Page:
• Corautus Genetics Inc., of Atlanta, closed a $2.25 million financing through the sale of 376,000 common shares to two institutional investors. The investors also received warrants for 18,800 shares, exercisable at about $8.38 apiece. The financing will support the company's advancement of its VEGF-2 therapeutic through the clinic. Since December, Corautus has raised $10.7 million.

• Genmab A/S, of Copenhagen, Denmark, said F. Hoffmann-La Roche Ltd., of Basel, Switzerland, selected two antibodies as candidates for clinical development. The antibodies were developed under a collaboration between the companies that began in May 2001. Under the agreement, Genmab creates human antibodies to a range of disease targets identified by Roche, and Genmab is entitled to milestone and royalty payments based on successful products. The collaboration is potentially worth $100 million to Genmab, plus royalties.

• Introgen Therapeutics Inc., of Austin, Texas, withdrew its proposed public offering of 5.5 million common shares filed earlier this month. The company cited market conditions as the reason for the withdrawal. Introgen develops products that induce therapeutic protein expression using non-integrating gene agents to treat cancer and other diseases.

The Lindsley F. Kimball Research Institute of the New York Blood Center said its researchers and colleagues published findings in the March 20, 2004, issue of The Lancet pointing to their discovery of a peptide that might inhibit infection from severe acute respiratory syndrome. The CP-1 peptide, derived from the HR2 region in the spike protein of SARS-associated coronavirus (SARS-CoV) has inhibitory activity against SARS-CoV. The researchers plan to design and synthesize more potent anti-SARS-CoV peptides to develop into drugs for treating the early stage of infection and for prevention of SARS. They identified the peptide and studied its mechanism of action through similar approaches to their decade-ago discovery of an anti-HIV peptide that was developed into Fuzeon (enfuvirtide, Trimeris Inc. and F. Hoffmann-La Roche Ltd.).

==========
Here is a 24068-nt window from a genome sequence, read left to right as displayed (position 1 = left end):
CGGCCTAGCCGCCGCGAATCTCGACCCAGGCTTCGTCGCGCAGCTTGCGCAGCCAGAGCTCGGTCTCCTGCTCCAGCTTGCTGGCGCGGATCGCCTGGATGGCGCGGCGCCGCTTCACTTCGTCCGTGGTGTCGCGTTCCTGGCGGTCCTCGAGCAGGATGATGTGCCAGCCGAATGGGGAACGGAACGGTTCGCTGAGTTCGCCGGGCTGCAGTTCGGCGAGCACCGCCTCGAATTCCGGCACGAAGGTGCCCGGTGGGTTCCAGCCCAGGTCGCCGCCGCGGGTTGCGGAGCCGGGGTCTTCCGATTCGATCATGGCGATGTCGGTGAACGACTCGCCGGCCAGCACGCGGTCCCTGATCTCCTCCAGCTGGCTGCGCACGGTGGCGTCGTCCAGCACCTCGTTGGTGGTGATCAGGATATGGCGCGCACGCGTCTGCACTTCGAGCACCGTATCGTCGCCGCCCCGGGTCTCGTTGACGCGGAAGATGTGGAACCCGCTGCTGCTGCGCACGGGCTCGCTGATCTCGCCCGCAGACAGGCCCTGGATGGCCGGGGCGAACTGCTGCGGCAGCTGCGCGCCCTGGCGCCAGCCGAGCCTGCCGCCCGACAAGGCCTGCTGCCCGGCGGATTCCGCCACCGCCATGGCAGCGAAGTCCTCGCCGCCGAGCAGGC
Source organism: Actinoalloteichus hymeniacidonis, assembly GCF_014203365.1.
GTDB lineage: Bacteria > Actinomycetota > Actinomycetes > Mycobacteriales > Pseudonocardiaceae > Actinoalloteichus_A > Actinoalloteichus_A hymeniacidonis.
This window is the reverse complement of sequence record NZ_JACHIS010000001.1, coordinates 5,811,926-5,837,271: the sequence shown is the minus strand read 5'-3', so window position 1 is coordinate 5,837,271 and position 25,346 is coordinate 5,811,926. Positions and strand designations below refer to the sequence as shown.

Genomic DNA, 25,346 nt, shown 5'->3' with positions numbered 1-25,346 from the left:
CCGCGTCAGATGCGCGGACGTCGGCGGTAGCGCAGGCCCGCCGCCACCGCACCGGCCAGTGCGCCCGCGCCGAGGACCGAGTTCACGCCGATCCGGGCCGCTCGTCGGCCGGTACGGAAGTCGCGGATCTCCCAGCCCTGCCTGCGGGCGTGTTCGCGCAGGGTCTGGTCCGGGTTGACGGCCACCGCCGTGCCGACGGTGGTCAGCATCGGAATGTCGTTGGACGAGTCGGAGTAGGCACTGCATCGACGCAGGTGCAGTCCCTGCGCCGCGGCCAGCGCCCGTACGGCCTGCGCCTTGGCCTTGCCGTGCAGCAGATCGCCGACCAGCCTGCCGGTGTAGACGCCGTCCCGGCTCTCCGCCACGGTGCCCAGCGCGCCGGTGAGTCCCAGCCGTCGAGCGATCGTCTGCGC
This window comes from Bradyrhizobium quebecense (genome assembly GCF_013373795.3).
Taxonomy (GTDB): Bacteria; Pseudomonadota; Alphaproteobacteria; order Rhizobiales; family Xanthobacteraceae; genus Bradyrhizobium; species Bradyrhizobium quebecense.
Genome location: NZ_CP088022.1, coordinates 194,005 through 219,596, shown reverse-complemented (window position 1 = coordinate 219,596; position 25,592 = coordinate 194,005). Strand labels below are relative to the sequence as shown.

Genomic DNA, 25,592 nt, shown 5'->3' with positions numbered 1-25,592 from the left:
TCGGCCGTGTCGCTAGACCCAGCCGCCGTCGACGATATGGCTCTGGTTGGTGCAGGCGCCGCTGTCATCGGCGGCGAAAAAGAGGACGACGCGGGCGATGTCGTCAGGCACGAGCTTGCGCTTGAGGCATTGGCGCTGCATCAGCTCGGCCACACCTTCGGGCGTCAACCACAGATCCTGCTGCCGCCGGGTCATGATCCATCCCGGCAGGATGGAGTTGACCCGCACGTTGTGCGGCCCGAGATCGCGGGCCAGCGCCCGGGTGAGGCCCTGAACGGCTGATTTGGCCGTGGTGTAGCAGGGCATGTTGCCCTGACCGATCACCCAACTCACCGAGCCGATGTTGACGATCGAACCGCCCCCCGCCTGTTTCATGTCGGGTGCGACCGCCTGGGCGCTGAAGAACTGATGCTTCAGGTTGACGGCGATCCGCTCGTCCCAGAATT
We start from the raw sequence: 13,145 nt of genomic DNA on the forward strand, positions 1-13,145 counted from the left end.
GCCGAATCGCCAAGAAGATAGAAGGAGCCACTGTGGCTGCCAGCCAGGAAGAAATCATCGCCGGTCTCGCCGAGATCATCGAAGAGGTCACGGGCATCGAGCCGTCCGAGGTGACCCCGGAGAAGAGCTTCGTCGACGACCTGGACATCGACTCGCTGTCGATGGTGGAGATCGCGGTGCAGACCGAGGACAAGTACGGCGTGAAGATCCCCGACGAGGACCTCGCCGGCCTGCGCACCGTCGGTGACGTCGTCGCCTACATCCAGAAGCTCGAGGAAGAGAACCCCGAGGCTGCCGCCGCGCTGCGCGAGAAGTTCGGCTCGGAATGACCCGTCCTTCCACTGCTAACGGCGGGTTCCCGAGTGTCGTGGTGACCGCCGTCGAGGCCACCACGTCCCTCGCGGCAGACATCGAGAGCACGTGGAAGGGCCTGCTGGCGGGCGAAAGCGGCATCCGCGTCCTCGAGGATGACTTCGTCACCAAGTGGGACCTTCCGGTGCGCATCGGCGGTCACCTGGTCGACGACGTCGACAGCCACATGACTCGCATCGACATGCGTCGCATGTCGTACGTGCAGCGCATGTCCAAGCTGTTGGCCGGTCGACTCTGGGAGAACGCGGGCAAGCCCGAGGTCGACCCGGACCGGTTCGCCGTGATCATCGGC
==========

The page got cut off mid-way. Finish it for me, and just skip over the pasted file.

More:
• Matritech Inc., of Newton, Mass., raised about $6.6 million after closing a private placement of about 4.9 million common shares and warrants to purchase another 1.2 million shares at a $2 exercise price. Rodman & Renshaw LLC was the transaction's placement agent. Matritech develops proteomics-based diagnostic products.

• OSI Pharmaceuticals Inc., of Melville, N.Y., began a Phase II study of monotherapy Tarceva (erlotinib HCl) vs. standard chemotherapy in previously untreated non-small-cell lung cancer patients. Tarceva is designed to block tumor cell growth by inhibiting the tyrosine kinase activity of the HER1/EGFR receptor. It is being developed by OSI, Genentech Inc., of South San Francisco, and Roche Holdings Inc., of Basel, Switzerland. The randomized, open-label study will enroll up to 102 patients and will evaluate Tarceva vs. paclitaxel and carboplatin in patients who have not performed well. The primary endpoint is progression-free survival.

• Zapaq Inc., of Waltham, Mass., raised $6 million in a private financing with Sanderling Ventures and Yamanouchi Venture Capital. The company will use the funds to advance an Alzheimer's disease compound toward clinical development. The company's scientific founders have discovered a family of enzymes known as aspartic proteases believed to play a role in Alzheimer's. Robert McNeil and Paul Grayson, both of Sanderling Ventures, joined the Zapaq board. McNeil will serve as chairman.